When the thermometer hit -26 last night I should have texted Tony and called it off, but kidded myself thinking it will warm up during the day. Lets go local, maybe just top rope some mixed lines. Gymnastics to keep you warm. It's -24 when I wake up and Tony arrives efficiently early in the grey half-light of dawn. The sun is up when we get to the lake, but offers no warmth. As we leave the car to snowshoe across the lake to the crag, the car thermometer is saying -25. Och well, we're here now. Lets go do something.
Swing, crack, BOOM. A 25 metre high cascade of ice vibrates from deep inside to the first impact of my ice tool. Hmmmm, bad vibes - literally. The ice is dull and dense in the deep cold, lifeless in comparison the moist sparkle of new ice just a little below freezing point. The monopoints of my crampons puncture the ice but the secondary points fail to gain much purchase on it's hard shell. One foot pops when I'm just a metre or so up. They refuse to provide the secure feeling you normally find on ice that is less than vertical.
Once my feet get up to level with the first scars left by my tools I use them like foot holds, the cracked away ice giving more grip to the crampons. Looking down at the boulders below I place the first screw. Fortunately I sharpened them somewhat obsessively last weekend and they bite in dense ice, but winding in them take a lot of pressure, the cold steel finding much friction against the cold ice. The little winder handle on the scew hanger is useless, and I have to push my weight against the whole hanger itself. My finger have gone completely numb by this point. It's a dumb place to try and stop but it would be dumber still to climb on. I brace my shoulder against the rock on the left and let go of my tools. I pull my fingers out of the finger sections of the gloves and ball my fist inside the palm section of the gloves. I squeeze warm blood painfully into my finger tips, push my fingers back fully into the gloves and climb on. Another few metres, more squealing, cracking, brittle ice - its fractures fracture my cool. Another screw battled in for the nerves, another finger-warming session balanced on front points that I don't really trust. And on again.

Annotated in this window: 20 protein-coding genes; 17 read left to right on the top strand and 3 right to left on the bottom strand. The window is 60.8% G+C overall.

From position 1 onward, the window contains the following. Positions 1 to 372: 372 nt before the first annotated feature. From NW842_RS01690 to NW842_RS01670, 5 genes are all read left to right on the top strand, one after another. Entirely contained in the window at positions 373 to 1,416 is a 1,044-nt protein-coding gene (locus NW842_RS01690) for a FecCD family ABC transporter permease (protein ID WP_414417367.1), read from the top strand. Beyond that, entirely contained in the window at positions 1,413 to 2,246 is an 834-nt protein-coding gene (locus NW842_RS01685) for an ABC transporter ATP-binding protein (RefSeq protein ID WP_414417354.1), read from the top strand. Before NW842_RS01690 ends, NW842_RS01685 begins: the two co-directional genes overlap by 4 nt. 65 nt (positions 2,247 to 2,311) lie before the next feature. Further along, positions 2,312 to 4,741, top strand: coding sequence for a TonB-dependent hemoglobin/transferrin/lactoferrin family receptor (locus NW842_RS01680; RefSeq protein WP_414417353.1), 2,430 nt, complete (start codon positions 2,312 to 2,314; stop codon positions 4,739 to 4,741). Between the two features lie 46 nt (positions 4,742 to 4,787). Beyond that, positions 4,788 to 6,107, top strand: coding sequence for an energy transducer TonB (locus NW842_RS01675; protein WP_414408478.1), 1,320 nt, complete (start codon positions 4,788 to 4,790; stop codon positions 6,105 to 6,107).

hotaches. My fingers are in vice. Now they're in boiling water. Now someone is using a staple gun on them. I yell obscenities, I fight the urge to piss myself. The enzymes flood the capillaries in my fingers, my fingers are pulsing - the pain lessens and you tell yourself this is good thing. No frostbite today, but 12 hrs later my fingers still feel it.
We reckon it's three or four winters since we last went out when it was below -20, climbed, and then promised we'd never do anything so silly again. Perhaps that's about how long it takes to forget.